Despite these limitations, Flowpaint is an attractive painting app, perfect to start experimenting with realistic digital tools, but there’s just no way it’s as advanced as other programs like ArtWeaver or TwistedBrush. Flowpaint is a simple drawing tool with an interesting array of options, but it still falls short of expectations when compared to other similar programs.
Recent changes Fixed bugs Issue 50 (High): When using a tablet, there is often a blob at the start of a stroke when using a soft stroke Known open bugs Issue 62 (High): Resizing Flowpaint window freezes Flowpaint up to minutes if a picture has been drawn Issue 43 (Medium): Pressure doesn’t work on 64 bit Windows Issue 39 (Medium): Concurrent modification exception sometimes thrown if user draws while the picture is re-rendering when the window has been re-sized Issue 55 (Medium): Stroke has texture warping artefacts, especially when it is changing size Issue 66 (Medium): Drawing cursor is double-size on windows Issue 72 (Medium): Some brush strokes have jagged edges and interior Notes When you download Flowpaint, extract the file and double-click the executable JAR file.
‘Tis the season to be jolly so why not have some fun with your desktop by installing the Microsoft Christmas Theme. The theme, designed for Windows XP, changes certain elements of your operating system to give them a yuletide flavor. More specifically, the Microsoft Christmas Theme adds a new wallpaper, animated cursors, new icons, sounds and a 3D screensaver.
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NirSoft’s NetResView lists all the resources on your Windows-based home or small-business network in a single display, including all computers, disk drives, and printers.
It’s freeware, too, which puts its capabilities in reach of those who usually need it most. It doesn’t give you the ability to configure or alter your LAN or do the other things big-box networking programs can do (for a hefty price).
It just centralizes information about your network resources, including admin and hidden shares.
Its mission is simple but important, and it meets the challenge. This standalone utility runs as soon as you extract and click the ZIP program file, so it’s totally portable and can be run on any machine.
At just over 42KB, it’s small enough to fit on virtually any device or storage medium, too.
The program opens with a compact, Windows-style dialog that displays all attached network resources, their types, work group or domain, attributes, paths, and more in a customizable list view.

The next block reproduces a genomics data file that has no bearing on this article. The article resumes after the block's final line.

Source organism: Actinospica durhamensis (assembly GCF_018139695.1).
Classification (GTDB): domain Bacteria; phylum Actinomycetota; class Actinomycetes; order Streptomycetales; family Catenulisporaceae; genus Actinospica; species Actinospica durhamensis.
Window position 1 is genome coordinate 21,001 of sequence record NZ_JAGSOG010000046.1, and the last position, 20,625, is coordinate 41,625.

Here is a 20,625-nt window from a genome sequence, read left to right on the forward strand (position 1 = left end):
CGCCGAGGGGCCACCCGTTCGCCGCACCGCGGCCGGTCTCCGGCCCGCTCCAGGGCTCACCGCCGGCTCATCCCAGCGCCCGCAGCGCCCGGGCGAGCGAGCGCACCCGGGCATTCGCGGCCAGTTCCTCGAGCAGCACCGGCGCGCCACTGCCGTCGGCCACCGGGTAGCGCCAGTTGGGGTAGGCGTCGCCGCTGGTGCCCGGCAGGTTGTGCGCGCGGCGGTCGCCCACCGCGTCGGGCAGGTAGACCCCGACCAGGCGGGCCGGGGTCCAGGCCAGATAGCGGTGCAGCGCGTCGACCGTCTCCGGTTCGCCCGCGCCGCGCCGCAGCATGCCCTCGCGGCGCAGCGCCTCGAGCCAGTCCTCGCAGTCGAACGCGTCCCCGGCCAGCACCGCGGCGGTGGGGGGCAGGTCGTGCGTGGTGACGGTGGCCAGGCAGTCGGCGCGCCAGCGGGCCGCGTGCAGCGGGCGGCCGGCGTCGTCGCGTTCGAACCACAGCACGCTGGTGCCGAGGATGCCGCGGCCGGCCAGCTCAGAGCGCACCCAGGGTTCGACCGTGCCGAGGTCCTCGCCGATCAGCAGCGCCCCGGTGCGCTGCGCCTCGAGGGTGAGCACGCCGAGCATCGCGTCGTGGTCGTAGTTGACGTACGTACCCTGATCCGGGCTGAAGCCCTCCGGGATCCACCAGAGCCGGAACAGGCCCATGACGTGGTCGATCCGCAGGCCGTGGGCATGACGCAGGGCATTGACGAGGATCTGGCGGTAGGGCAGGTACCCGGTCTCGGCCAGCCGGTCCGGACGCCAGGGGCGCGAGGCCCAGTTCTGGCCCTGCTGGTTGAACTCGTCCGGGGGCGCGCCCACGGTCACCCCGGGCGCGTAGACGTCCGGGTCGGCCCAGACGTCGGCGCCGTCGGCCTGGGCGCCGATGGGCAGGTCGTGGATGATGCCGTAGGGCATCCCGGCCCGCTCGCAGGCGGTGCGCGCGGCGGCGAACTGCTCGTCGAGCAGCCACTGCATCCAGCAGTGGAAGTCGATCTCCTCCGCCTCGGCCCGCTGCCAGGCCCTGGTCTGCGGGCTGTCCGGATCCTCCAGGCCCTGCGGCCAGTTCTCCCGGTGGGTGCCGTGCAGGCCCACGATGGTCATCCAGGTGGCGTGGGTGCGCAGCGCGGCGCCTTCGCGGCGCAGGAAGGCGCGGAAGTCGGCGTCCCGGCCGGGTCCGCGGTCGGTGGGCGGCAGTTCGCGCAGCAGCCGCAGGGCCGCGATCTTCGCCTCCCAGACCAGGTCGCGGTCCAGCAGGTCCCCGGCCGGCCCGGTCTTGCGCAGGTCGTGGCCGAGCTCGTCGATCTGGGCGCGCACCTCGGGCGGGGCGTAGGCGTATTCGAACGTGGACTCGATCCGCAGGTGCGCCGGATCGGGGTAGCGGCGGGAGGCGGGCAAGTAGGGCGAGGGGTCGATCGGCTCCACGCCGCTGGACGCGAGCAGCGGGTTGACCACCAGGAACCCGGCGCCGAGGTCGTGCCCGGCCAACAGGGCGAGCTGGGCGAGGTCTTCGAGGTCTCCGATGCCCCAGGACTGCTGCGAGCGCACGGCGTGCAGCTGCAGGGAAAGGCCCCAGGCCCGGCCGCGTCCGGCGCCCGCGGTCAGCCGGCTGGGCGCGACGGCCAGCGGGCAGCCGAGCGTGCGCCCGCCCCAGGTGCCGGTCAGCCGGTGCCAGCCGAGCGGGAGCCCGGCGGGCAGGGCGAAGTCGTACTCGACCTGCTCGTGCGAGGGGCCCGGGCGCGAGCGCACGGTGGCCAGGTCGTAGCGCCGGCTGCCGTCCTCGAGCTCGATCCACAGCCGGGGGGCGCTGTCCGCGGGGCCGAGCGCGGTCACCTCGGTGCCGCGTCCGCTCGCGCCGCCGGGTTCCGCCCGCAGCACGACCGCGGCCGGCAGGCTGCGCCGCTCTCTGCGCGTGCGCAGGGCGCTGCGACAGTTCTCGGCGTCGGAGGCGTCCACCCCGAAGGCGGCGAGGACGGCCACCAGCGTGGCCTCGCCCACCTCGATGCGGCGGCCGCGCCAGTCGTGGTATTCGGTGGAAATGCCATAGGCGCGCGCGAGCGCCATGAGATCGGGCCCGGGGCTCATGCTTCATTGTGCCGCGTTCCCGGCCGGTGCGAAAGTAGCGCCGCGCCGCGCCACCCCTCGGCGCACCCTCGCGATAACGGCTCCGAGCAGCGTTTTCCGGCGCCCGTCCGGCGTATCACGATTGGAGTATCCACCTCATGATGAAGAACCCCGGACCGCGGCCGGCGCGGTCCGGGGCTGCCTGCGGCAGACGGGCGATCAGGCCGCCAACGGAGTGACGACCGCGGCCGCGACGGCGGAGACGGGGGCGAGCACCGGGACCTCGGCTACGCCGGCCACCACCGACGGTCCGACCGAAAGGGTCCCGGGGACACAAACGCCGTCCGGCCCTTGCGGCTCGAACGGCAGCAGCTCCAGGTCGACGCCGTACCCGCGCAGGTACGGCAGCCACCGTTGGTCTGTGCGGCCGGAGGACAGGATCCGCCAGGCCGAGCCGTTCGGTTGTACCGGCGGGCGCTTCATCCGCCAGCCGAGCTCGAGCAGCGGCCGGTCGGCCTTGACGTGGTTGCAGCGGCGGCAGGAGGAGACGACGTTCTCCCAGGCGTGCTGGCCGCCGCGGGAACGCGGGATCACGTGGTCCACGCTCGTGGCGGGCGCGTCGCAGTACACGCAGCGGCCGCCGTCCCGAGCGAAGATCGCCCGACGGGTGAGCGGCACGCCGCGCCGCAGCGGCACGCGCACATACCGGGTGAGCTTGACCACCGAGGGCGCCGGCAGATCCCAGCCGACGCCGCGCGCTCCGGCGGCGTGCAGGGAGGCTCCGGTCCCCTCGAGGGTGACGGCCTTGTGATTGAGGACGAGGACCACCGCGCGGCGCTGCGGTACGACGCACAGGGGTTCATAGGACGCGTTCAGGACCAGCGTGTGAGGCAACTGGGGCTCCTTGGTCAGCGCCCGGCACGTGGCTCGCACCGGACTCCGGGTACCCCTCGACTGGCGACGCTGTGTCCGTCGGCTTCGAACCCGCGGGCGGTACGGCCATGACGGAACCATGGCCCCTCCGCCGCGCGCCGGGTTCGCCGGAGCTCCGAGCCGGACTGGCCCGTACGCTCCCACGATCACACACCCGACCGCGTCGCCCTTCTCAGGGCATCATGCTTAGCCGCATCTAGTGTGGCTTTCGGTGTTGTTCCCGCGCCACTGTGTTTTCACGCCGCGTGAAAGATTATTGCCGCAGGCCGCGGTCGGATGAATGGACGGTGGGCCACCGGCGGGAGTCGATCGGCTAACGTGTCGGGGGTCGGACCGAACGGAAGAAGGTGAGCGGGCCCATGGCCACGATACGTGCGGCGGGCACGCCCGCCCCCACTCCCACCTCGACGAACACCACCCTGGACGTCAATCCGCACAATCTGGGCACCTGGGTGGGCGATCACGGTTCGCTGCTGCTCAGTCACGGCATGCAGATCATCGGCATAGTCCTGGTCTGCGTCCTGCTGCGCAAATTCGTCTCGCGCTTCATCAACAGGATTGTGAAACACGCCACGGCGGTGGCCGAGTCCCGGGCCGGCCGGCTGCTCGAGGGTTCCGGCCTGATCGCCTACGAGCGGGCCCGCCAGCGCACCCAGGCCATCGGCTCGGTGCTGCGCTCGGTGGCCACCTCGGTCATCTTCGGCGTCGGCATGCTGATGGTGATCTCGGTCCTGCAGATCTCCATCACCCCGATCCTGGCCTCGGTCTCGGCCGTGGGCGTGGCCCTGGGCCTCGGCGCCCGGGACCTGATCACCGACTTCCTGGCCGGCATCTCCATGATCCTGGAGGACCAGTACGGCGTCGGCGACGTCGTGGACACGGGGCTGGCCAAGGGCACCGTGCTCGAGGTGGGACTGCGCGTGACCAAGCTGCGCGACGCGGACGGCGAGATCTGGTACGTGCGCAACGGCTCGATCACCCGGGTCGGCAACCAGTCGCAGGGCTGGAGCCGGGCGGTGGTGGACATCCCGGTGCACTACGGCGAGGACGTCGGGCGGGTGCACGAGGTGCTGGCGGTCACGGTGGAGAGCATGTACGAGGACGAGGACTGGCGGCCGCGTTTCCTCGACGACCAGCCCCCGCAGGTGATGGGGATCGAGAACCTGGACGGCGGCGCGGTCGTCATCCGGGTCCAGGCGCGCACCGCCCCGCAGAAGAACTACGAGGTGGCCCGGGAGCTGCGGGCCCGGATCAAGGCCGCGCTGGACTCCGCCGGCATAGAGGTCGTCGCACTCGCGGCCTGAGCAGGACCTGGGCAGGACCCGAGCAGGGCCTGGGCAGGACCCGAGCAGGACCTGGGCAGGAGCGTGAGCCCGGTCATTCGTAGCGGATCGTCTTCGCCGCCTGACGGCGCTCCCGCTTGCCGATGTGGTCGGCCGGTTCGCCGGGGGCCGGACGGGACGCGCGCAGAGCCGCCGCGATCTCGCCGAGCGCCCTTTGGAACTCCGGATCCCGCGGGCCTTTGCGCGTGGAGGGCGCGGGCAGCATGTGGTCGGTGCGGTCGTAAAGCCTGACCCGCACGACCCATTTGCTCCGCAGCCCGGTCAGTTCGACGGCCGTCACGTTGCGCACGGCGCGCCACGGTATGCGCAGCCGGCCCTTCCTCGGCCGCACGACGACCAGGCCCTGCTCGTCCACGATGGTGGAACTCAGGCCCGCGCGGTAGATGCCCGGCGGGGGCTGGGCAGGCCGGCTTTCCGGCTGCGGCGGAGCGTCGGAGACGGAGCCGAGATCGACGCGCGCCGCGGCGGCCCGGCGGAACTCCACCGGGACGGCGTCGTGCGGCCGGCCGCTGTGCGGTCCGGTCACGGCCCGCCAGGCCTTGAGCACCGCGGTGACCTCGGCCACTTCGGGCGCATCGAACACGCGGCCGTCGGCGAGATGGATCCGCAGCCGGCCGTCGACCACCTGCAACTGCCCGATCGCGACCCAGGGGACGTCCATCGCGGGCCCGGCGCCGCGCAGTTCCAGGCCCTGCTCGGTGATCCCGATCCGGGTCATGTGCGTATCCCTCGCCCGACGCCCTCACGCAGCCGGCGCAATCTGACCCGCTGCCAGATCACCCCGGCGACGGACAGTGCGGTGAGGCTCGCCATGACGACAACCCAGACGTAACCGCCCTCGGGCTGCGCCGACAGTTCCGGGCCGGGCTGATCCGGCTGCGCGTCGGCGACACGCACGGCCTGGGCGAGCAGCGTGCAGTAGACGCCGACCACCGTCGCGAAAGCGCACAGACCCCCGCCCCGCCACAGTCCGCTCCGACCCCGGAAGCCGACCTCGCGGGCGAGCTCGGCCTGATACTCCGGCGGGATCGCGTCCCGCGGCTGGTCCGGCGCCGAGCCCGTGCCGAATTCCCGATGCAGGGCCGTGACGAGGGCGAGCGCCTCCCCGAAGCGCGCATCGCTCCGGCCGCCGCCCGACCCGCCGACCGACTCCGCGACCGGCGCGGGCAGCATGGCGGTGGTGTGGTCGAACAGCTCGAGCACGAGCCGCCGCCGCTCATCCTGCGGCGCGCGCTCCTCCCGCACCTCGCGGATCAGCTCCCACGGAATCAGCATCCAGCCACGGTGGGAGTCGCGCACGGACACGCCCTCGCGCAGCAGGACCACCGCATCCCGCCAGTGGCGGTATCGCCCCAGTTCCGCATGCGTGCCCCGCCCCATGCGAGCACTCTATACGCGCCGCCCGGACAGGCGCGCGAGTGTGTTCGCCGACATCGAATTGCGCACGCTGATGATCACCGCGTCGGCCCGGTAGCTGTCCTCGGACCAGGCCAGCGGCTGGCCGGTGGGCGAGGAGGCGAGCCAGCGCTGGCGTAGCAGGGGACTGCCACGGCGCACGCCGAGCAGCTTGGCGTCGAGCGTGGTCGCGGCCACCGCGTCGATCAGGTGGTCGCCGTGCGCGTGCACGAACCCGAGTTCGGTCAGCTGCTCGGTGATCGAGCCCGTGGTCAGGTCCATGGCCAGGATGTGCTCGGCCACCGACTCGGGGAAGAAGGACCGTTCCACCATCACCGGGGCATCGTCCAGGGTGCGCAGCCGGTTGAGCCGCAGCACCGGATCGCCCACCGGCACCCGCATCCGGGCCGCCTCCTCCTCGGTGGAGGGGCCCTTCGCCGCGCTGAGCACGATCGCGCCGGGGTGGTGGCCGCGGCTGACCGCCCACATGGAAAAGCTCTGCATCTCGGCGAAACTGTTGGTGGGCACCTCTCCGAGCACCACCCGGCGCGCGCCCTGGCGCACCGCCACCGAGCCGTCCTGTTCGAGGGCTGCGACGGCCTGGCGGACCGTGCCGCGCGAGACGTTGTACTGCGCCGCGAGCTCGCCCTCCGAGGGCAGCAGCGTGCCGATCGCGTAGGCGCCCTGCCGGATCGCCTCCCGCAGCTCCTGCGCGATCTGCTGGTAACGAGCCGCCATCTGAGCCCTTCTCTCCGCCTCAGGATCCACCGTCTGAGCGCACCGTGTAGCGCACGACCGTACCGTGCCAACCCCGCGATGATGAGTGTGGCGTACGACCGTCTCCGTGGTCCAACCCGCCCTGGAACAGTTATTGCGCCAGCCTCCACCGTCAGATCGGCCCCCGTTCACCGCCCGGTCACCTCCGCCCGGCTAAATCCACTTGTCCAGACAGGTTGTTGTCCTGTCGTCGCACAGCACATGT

Advanced options include the ability to retrieve IP addresses (the default selection) and MAC addresses (by clicking a chec kbox) and set timeout values.
Right-clicking any entry calls up a full menu, including the ability to run an HTML report just on selected items.
We tried the grid view, which seems to 34 with large listings; we like the inclusion of a column autosizing option, too. Configuring the interface and tool options and generating reports are about all users need to worry about with this tool.
Using the built-in Windows tools to keep track of your LAN usually means going to each machine, one by one, or buying enterprise-class network software for enterprise-class prices.
NetResView collects all the information you need in one place, 33 it’s free. Sponsored Stay Safe.
Stay Up-to-date. Protect your computer with the latest software. Download NowDownload Now Publisher’s Description From NirSoft Freeware: NetResView is a small utility that displays the list of all network resources (computers, disk shares, and printer shares) on your LAN.
As opposed to My Network Places module of Windows, NetResView display all network resources from all domainsworkgroups in one screen, and including adminhidden shares.
Also, for each computer, NetResView displays the IP address, the operating system nameversion, and the MAC address of the network card. What’s new in this version: Version 1. 26 has added or start command-line option, which allows you to scan the network resources immediately with the last settings without displaying the Advanced Options dialog-box.
Once upon a time, only tabloid newspapers and Soviet dictators had the power to make unwanted objects and people vanish from photographs.
Thanks to digital photography and free tools like PhotoWipe from Hanov Solutions, though, anyone can send un-persons down the memory hole.
You can also use it to remove signs and logos to meet copyright restrictions, reveal hidden details in your pictures, and make creative images, not just banish old flames and new enemies from your snapshots.
As is fitting for a simple-to-use, highly focused tool, PhotoWipe’s interface is sparse; just a basic suite of file menus and an Open button for selecting files.
We chose a random image from our Funny folder, a famous face. Images open in PhotoWipe’s interface with a basic palette of drawing tools and draggable objects in several shapes and sizes.
Using the program is simple: paint over with black anything you want removed from the image and then click Go.
PhotoWipe’s image algorithms reconstruct the image based on surrounding image data, with varying degrees of success. It works pretty well with landscapes, group images, and complex images with many elements; notorious noses, not so much.
However, even the imperfect fill-in was effective enough to serve the purpose; namely, making a funny picture.
The palette includes several prefigured shapes like circles and rectangles that you can drag and drop on the images. We especially like the rectangular bar, which you can drag to fit over the eyes of the innocent and anonymous. The Preview button and eraser icon proved effective in use, and the program played nicely with a Wacom tablet, too.